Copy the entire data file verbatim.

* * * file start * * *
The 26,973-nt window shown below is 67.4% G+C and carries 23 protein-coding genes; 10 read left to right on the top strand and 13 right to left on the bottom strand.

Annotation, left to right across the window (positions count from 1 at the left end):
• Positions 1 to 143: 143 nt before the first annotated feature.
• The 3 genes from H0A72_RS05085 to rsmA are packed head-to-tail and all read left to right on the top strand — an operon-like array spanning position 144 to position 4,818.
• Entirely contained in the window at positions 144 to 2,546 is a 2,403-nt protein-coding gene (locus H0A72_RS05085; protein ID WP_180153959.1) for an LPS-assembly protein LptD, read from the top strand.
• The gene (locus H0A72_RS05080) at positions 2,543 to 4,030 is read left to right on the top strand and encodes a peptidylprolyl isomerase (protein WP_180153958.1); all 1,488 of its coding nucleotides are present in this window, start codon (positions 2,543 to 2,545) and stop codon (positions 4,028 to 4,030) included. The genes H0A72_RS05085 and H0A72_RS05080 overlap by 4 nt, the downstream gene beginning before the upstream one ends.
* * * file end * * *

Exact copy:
The 26,973-nt window shown below is 67.4% G+C and carries 23 protein-coding genes; 10 read left to right on the top strand and 13 right to left on the bottom strand.

Annotation, left to right across the window (positions count from 1 at the left end):
• Positions 1 to 143: 143 nt before the first annotated feature.
• The 3 genes from H0A72_RS05085 to rsmA are packed head-to-tail and all read left to right on the top strand — an operon-like array spanning position 144 to position 4,818.
• Entirely contained in the window at positions 144 to 2,546 is a 2,403-nt protein-coding gene (locus H0A72_RS05085; protein ID WP_180153959.1) for an LPS-assembly protein LptD, read from the top strand.
• The gene (locus H0A72_RS05080) at positions 2,543 to 4,030 is read left to right on the top strand and encodes a peptidylprolyl isomerase (protein WP_180153958.1); all 1,488 of its coding nucleotides are present in this window, start codon (positions 2,543 to 2,545) and stop codon (positions 4,028 to 4,030) included. The genes H0A72_RS05085 and H0A72_RS05080 overlap by 4 nt, the downstream gene beginning before the upstream one ends.